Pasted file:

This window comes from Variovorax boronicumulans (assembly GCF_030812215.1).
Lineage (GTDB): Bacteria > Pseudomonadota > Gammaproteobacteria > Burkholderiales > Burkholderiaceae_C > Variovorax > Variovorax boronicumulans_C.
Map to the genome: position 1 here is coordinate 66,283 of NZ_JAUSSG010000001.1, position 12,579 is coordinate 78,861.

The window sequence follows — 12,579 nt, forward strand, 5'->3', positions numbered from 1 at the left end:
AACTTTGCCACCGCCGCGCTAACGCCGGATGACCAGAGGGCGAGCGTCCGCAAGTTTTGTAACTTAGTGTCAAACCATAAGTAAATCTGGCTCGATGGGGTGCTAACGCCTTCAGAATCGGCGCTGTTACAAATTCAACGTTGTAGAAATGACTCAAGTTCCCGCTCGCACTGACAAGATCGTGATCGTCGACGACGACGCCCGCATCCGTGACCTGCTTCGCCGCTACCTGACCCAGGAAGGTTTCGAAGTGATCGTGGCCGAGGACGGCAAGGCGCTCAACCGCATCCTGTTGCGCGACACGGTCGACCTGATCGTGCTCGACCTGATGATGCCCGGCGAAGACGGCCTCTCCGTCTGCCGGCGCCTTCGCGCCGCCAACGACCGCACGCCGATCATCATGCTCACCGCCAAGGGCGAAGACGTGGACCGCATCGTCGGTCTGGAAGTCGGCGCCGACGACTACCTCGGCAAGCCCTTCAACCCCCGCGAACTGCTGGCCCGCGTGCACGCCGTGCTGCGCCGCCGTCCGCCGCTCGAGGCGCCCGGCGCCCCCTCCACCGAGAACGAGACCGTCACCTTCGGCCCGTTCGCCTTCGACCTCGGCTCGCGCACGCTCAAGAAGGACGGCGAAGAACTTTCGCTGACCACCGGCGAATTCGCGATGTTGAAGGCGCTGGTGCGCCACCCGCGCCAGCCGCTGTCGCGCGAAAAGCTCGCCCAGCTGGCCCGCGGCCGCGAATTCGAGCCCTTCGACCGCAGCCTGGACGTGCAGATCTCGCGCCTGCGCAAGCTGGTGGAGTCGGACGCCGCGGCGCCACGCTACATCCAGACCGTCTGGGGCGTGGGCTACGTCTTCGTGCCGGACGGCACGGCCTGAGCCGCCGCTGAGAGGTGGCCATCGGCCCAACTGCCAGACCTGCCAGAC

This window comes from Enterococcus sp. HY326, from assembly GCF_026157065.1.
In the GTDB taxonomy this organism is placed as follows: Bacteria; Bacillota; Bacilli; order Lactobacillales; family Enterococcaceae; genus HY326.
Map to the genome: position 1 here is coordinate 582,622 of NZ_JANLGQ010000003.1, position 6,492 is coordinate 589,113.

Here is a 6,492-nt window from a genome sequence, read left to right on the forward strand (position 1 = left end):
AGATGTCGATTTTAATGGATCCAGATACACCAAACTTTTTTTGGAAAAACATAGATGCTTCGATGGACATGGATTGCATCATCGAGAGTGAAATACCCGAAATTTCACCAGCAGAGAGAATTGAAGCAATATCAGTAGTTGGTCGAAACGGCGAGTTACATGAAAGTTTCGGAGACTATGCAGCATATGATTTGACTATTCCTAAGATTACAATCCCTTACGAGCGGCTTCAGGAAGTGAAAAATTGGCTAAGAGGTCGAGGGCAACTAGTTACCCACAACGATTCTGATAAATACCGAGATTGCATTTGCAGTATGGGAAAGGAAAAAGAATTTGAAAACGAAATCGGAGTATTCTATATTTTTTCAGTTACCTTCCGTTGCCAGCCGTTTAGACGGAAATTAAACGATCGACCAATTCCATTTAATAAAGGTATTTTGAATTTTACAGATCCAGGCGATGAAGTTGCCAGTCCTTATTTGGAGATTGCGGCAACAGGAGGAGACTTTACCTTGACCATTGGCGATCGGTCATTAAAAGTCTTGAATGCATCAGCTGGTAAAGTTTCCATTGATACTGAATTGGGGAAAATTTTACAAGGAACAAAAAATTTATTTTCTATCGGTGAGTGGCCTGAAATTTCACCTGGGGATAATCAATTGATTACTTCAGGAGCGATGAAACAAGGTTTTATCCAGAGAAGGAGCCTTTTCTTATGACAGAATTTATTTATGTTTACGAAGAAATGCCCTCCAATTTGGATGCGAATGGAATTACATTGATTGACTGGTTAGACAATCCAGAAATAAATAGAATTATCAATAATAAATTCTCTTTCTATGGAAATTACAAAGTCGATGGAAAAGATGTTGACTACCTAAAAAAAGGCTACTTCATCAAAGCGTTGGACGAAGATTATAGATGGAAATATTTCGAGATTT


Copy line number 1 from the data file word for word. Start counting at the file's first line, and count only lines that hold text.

This window comes from Variovorax boronicumulans (assembly GCF_030812215.1).